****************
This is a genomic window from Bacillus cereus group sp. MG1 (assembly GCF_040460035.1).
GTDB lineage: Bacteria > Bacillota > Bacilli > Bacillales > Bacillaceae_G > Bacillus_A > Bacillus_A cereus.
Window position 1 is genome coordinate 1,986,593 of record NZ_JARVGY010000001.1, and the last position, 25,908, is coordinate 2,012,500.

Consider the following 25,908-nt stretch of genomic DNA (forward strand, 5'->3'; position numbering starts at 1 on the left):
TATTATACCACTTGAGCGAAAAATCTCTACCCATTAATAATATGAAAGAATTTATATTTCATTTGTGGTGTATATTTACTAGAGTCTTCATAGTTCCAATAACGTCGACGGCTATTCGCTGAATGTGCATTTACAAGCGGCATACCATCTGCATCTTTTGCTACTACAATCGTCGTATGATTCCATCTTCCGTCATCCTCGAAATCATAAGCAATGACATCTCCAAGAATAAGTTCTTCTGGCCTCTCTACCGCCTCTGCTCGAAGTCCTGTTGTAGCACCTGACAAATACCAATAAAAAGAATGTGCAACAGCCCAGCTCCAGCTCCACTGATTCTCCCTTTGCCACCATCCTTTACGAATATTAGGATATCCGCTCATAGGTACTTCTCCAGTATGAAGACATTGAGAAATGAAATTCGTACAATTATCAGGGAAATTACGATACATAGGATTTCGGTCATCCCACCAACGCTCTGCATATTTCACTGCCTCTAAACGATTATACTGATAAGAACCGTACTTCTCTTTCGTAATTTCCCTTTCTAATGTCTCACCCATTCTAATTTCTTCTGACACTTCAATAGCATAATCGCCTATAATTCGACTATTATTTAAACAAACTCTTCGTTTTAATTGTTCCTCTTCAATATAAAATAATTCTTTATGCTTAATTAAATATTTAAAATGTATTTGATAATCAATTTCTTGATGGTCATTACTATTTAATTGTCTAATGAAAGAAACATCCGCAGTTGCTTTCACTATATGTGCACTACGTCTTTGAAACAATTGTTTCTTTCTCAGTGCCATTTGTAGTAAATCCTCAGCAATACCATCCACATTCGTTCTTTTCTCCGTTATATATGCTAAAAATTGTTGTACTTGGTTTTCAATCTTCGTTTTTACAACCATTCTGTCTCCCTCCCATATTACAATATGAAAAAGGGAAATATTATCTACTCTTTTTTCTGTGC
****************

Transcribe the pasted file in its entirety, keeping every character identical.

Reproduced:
This is a genomic window from Bacillus cereus group sp. MG1 (assembly GCF_040460035.1).
GTDB lineage: Bacteria > Bacillota > Bacilli > Bacillales > Bacillaceae_G > Bacillus_A > Bacillus_A cereus.
Window position 1 is genome coordinate 1,986,593 of record NZ_JARVGY010000001.1, and the last position, 25,908, is coordinate 2,012,500.

Consider the following 25,908-nt stretch of genomic DNA (forward strand, 5'->3'; position numbering starts at 1 on the left):
TATTATACCACTTGAGCGAAAAATCTCTACCCATTAATAATATGAAAGAATTTATATTTCATTTGTGGTGTATATTTACTAGAGTCTTCATAGTTCCAATAACGTCGACGGCTATTCGCTGAATGTGCATTTACAAGCGGCATACCATCTGCATCTTTTGCTACTACAATCGTCGTATGATTCCATCTTCCGTCATCCTCGAAATCATAAGCAATGACATCTCCAAGAATAAGTTCTTCTGGCCTCTCTACCGCCTCTGCTCGAAGTCCTGTTGTAGCACCTGACAAATACCAATAAAAAGAATGTGCAACAGCCCAGCTCCAGCTCCACTGATTCTCCCTTTGCCACCATCCTTTACGAATATTAGGATATCCGCTCATAGGTACTTCTCCAGTATGAAGACATTGAGAAATGAAATTCGTACAATTATCAGGGAAATTACGATACATAGGATTTCGGTCATCCCACCAACGCTCTGCATATTTCACTGCCTCTAAACGATTATACTGATAAGAACCGTACTTCTCTTTCGTAATTTCCCTTTCTAATGTCTCACCCATTCTAATTTCTTCTGACACTTCAATAGCATAATCGCCTATAATTCGACTATTATTTAAACAAACTCTTCGTTTTAATTGTTCCTCTTCAATATAAAATAATTCTTTATGCTTAATTAAATATTTAAAATGTATTTGATAATCAATTTCTTGATGGTCATTACTATTTAATTGTCTAATGAAAGAAACATCCGCAGTTGCTTTCACTATATGTGCACTACGTCTTTGAAACAATTGTTTCTTTCTCAGTGCCATTTGTAGTAAATCCTCAGCAATACCATCCACATTCGTTCTTTTCTCCGTTATATATGCTAAAAATTGTTGTACTTGGTTTTCAATCTTCGTTTTTACAACCATTCTGTCTCCCTCCCATATTACAATATGAAAAAGGGAAATATTATCTACTCTTTTTTCTGTGC